Lender Processing Services (LPS), which claims to be "the country's number one provider of ... default solutions" -- that is, foreclosure services for creditors -- is being sued by a pension fund shareholder for securities fraud. The suit, which is dated November 23 and seeks class action status, charges that LPS falsely inflated its stock price by making false and misleading statements in multiple places, including press releases, on analyst conference calls, and in SEC filings.
Specifically, the suit charges that LPS failed to disclose that its default services unit, which drives 41% of its revenue, has "falsif[ied] documents through the use of robosigners" and has "improper fee sharing arrangements with foreclosure attorneys and/or law firms."
The lawsuit points to three events that revealed the problems at the company, claiming they lowered the stock price to where it would have been had the problems been publicly known all along. The first was a Wall Street Journal story from April 3, 2010, which exposed the foreclosure document problems. The second was a disappointing earnings release on July 22; the third was a company statement put out on October 4 that discussed its business practices and, while admitting past problems, dismissed the issues as immaterial. The complaint was first publicized by stopforeclosurefraud.com.
As of publication time, neither the company nor the plaintiff's attorneys have responded to requests for comment.
LPS Dismisses and Is Silent on Risks Its Competitor Discloses
Although filing a complaint is a very long journey from winning a lawsuit, I'm not surprised the case has been filed. A story of mine on October 8 -- which is cited in the lawsuit -- took issue with the October 4th statement and comments the company made on an October 6 call with analysts because the statements seemed implausible at best and pretty far away from the public record.
On the conference call, LPS executives discussed two lawsuits against the company that claim its default services unit's business model involves illegal attorney-fee sharing, and dismissed the suits' importance on the grounds that the company had "successfully defended" an earlier such suit. I pointed out that the plaintiffs voluntarily dismissed the case but not, according to the lead plaintiff attorney, because it was substantively weak; he couldn't explain further because of attorney-client privilege.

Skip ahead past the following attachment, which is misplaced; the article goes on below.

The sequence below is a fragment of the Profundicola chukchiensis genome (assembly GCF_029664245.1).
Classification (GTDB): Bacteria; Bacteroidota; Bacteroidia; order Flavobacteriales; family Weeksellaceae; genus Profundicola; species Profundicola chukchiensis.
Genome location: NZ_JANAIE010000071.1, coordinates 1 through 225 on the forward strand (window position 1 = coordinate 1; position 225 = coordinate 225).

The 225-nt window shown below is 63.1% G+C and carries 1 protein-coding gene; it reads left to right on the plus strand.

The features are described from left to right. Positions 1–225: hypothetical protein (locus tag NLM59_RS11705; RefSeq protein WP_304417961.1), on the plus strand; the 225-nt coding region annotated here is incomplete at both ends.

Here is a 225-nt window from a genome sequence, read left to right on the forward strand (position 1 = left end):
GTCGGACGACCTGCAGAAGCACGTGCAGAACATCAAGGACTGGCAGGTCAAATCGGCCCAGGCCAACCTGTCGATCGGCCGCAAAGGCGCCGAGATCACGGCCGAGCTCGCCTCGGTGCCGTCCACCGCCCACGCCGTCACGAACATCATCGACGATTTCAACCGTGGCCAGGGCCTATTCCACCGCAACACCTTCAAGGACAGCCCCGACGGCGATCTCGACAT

But that conference call isn't the only time LPS has refused to acknowledge its business model might be threatened. In its most recent quarterly and annual filings with the SEC, LPS does not disclose any risk relating to its get-paid-by-attorneys business model. Contrast that with Prommis Solutions, a company with a similar business and a target in one of the two fee-splitting suits LPS faces. Prommis Solutions explicitly warns in its SEC filing that "state or local bar associations, state or local prosecutors or other persons may challenge the services provided by us as constituting the unauthorized practice of law."
If the risk that LPS would be found to be illegally fee-splitting were so insubstantial that it didn't merit disclosure in its SEC filings, it's hard to understand why the local U.S. bankruptcy trustee has gotten involved in the fee-splitting lawsuit on the plaintiff's side, as the website Naked Capitalism reported on October 11. The first big event in the case, a hearing on LPS's motion for summary judgment, is scheduled for January 21, 2011.
Prommis Solutions also reports another risk factor that LPS doesn't, but which perhaps it should given the robosigning and related document issues at LPS: "Changes in or our failure to comply with the extensive legal requirements to which our business is subject may have an adverse effect upon our results of operations."
To win its case, the plaintiffs will have to show that the allegedly fraudulent statements and omissions not only inflated the stock price but that their revelation explains the stock's drop. Perhaps that won't be hard given the big tumble the shares took in response to the October 4th press release. But if the SEC filed its own suit, all it needs to show is that material fraudulent statements or omissions were made. Given the record so far, perhaps the SEC should be sending a Wells notice to LPS in the near future?